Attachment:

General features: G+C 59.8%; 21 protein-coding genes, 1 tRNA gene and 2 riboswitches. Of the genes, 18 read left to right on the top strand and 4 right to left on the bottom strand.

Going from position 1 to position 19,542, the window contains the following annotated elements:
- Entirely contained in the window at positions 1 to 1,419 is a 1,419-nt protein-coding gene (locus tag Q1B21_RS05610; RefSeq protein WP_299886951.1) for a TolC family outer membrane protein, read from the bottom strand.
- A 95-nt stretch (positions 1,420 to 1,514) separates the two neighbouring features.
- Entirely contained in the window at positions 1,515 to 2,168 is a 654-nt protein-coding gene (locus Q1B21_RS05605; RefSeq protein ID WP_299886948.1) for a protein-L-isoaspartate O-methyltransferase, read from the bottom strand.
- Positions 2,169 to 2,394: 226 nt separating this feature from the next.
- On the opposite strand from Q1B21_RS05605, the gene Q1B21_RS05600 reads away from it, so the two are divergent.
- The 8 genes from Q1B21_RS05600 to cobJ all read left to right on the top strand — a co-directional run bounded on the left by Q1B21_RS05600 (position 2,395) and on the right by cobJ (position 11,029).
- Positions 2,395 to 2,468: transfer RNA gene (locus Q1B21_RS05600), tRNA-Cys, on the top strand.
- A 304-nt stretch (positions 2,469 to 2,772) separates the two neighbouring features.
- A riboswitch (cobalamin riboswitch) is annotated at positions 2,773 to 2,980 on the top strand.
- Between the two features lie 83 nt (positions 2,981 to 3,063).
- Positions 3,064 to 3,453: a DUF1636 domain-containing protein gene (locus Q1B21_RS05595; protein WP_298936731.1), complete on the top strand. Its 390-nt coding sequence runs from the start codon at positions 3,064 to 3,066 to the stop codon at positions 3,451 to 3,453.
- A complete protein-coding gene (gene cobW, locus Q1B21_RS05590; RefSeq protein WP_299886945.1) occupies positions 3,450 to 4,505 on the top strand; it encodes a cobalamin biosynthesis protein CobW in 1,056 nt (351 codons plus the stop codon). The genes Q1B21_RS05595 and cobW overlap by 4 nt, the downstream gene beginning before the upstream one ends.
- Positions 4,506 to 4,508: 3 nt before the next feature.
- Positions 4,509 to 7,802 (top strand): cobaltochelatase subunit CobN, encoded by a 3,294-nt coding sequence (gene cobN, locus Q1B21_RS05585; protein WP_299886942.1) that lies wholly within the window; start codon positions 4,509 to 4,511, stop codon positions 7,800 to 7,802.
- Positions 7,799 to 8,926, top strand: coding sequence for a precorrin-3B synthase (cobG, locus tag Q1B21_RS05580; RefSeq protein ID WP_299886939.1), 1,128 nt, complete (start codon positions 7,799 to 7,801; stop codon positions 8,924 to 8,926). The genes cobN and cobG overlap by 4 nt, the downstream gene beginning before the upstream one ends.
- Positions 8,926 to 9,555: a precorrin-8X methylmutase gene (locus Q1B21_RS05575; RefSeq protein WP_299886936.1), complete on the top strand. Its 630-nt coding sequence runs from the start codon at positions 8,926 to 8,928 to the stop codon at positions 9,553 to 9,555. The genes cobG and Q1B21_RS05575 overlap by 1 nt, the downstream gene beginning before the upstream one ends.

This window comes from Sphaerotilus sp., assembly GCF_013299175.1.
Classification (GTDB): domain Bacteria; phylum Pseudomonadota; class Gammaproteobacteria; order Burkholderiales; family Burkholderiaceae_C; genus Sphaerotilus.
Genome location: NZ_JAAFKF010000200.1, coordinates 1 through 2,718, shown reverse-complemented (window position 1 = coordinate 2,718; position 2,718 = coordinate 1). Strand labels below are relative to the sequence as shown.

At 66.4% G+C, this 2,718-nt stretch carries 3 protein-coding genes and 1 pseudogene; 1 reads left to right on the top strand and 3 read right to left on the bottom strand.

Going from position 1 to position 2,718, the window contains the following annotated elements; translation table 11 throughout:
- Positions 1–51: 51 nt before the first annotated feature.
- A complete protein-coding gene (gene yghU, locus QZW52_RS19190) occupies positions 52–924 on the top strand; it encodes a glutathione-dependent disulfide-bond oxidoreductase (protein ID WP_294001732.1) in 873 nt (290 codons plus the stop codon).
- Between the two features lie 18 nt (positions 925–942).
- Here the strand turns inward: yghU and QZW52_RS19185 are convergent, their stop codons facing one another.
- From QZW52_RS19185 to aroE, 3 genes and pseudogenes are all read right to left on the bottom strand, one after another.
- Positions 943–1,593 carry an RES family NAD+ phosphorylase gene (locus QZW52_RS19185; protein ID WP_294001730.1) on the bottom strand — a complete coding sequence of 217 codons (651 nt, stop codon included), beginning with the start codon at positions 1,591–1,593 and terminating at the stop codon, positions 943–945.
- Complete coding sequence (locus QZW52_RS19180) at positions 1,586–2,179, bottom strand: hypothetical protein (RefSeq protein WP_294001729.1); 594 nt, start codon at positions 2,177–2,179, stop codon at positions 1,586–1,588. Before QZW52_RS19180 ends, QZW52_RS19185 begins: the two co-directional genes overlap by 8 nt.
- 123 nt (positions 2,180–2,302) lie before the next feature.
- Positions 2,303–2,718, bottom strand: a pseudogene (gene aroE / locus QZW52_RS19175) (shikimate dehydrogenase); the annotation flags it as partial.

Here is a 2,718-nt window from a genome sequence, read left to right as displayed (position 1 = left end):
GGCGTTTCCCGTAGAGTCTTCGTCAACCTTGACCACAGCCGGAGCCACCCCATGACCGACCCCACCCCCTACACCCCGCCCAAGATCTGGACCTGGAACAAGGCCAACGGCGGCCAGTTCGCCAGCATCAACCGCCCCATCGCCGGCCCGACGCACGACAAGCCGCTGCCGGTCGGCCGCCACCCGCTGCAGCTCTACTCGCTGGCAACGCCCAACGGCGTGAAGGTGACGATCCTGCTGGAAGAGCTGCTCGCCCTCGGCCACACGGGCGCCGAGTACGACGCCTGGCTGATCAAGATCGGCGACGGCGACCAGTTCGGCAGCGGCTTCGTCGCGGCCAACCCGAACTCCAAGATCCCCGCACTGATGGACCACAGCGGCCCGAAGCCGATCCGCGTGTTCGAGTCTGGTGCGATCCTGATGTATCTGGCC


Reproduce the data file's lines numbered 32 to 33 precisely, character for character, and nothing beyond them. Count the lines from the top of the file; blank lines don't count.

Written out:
- Positions 2,303–2,718, bottom strand: a pseudogene (gene aroE / locus QZW52_RS19175) (shikimate dehydrogenase); the annotation flags it as partial.

Here is a 2,718-nt window from a genome sequence, read left to right as displayed (position 1 = left end):